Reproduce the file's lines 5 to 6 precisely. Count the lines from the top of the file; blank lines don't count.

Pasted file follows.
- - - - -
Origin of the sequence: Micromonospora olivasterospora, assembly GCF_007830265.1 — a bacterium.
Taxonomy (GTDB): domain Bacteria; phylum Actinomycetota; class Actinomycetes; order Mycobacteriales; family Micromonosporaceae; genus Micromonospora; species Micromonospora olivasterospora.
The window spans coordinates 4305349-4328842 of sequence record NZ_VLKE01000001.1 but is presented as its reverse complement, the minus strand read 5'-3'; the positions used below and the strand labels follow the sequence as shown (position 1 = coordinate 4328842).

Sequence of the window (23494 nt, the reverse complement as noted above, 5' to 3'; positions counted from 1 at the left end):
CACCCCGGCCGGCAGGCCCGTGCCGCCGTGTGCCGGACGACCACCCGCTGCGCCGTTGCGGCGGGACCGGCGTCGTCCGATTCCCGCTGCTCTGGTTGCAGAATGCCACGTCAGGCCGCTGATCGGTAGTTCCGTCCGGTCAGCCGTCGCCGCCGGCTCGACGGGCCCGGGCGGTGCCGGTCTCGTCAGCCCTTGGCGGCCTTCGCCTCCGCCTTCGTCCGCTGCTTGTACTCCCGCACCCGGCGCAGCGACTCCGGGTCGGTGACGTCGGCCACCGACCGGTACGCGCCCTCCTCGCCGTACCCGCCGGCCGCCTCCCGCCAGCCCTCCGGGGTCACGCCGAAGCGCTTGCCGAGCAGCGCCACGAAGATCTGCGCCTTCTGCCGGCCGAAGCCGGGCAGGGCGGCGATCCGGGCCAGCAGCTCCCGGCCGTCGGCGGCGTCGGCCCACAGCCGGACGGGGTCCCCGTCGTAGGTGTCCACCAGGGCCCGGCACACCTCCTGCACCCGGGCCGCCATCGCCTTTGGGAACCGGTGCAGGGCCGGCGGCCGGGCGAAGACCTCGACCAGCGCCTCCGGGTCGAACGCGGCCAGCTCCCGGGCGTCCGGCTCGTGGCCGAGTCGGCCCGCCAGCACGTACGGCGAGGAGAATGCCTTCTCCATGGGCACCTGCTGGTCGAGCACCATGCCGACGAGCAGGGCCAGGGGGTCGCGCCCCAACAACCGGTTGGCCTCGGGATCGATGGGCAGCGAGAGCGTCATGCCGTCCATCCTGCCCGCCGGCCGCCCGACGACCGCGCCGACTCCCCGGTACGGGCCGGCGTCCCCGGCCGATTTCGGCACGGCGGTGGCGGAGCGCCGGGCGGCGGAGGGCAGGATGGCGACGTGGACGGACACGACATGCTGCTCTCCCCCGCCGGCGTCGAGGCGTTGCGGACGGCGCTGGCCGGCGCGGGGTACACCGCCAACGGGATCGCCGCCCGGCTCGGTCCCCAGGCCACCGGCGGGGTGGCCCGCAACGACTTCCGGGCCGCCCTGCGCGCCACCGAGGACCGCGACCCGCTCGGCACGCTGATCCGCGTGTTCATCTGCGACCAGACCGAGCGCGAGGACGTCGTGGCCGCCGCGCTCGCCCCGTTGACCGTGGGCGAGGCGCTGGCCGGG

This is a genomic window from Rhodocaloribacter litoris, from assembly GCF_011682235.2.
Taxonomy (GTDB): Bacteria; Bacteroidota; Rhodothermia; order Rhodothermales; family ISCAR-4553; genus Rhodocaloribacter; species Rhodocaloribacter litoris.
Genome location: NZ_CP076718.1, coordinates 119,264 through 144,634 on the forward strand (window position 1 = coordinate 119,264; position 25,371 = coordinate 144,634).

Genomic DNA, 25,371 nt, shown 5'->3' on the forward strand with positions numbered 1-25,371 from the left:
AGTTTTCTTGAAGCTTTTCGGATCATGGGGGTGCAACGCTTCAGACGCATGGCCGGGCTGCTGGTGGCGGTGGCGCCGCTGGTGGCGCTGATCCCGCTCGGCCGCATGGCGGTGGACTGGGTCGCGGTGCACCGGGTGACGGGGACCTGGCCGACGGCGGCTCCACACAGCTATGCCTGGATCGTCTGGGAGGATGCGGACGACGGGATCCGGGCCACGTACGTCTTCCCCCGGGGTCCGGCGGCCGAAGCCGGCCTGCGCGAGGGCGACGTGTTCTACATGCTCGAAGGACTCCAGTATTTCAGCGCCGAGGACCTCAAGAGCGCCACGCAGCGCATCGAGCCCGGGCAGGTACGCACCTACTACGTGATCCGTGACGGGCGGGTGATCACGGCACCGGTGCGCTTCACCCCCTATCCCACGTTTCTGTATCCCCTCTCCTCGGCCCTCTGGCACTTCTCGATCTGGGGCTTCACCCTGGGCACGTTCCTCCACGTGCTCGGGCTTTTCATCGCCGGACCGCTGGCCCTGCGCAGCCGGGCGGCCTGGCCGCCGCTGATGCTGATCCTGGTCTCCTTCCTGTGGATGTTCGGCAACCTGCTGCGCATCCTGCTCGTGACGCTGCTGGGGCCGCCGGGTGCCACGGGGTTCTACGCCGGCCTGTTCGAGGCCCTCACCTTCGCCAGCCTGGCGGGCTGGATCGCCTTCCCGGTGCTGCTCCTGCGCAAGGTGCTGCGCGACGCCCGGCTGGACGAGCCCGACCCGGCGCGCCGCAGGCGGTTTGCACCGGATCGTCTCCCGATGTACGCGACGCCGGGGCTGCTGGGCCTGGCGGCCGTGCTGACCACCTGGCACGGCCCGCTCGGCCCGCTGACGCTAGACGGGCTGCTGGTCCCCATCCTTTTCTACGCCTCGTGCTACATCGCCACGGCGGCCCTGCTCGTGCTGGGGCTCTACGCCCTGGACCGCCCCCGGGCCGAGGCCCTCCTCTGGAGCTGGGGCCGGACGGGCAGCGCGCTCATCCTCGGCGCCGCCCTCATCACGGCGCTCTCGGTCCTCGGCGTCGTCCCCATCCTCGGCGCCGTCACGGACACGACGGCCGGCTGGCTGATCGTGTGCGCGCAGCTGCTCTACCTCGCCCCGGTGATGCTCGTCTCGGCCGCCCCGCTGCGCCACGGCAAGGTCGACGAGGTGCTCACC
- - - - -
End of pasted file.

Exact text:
CACCCCGGCCGGCAGGCCCGTGCCGCCGTGTGCCGGACGACCACCCGCTGCGCCGTTGCGGCGGGACCGGCGTCGTCCGATTCCCGCTGCTCTGGTTGCAGAATGCCACGTCAGGCCGCTGATCGGTAGTTCCGTCCGGTCAGCCGTCGCCGCCGGCTCGACGGGCCCGGGCGGTGCCGGTCTCGTCAGCCCTTGGCGGCCTTCGCCTCCGCCTTCGTCCGCTGCTTGTACTCCCGCACCCGGCGCAGCGACTCCGGGTCGGTGACGTCGGCCACCGACCGGTACGCGCCCTCCTCGCCGTACCCGCCGGCCGCCTCCCGCCAGCCCTCCGGGGTCACGCCGAAGCGCTTGCCGAGCAGCGCCACGAAGATCTGCGCCTTCTGCCGGCCGAAGCCGGGCAGGGCGGCGATCCGGGCCAGCAGCTCCCGGCCGTCGGCGGCGTCGGCCCACAGCCGGACGGGGTCCCCGTCGTAGGTGTCCACCAGGGCCCGGCACACCTCCTGCACCCGGGCCGCCATCGCCTTTGGGAACCGGTGCAGGGCCGGCGGCCGGGCGAAGACCTCGACCAGCGCCTCCGGGTCGAACGCGGCCAGCTCCCGGGCGTCCGGCTCGTGGCCGAGTCGGCCCGCCAGCACGTACGGCGAGGAGAATGCCTTCTCCATGGGCACCTGCTGGTCGAGCACCATGCCGACGAGCAGGGCCAGGGGGTCGCGCCCCAACAACCGGTTGGCCTCGGGATCGATGGGCAGCGAGAGCGTCATGCCGTCCATCCTGCCCGCCGGCCGCCCGACGACCGCGCCGACTCCCCGGTACGGGCCGGCGTCCCCGGCCGATTTCGGCACGGCGGTGGCGGAGCGCCGGGCGGCGGAGGGCAGGATGGCGACGTGGACGGACACGACATGCTGCTCTCCCCCGCCGGCGTCGAGGCGTTGCGGACGGCGCTGGCCGGCGCGGGGTACACCGCCAACGGGATCGCCGCCCGGCTCGGTCCCCAGGCCACCGGCGGGGTGGCCCGCAACGACTTCCGGGCCGCCCTGCGCGCCACCGAGGACCGCGACCCGCTCGGCACGCTGATCCGCGTGTTCATCTGCGACCAGACCGAGCGCGAGGACGTCGTGGCCGCCGCGCTCGCCCCGTTGACCGTGGGCGAGGCGCTGGCCGGG

This is a genomic window from Rhodocaloribacter litoris, from assembly GCF_011682235.2.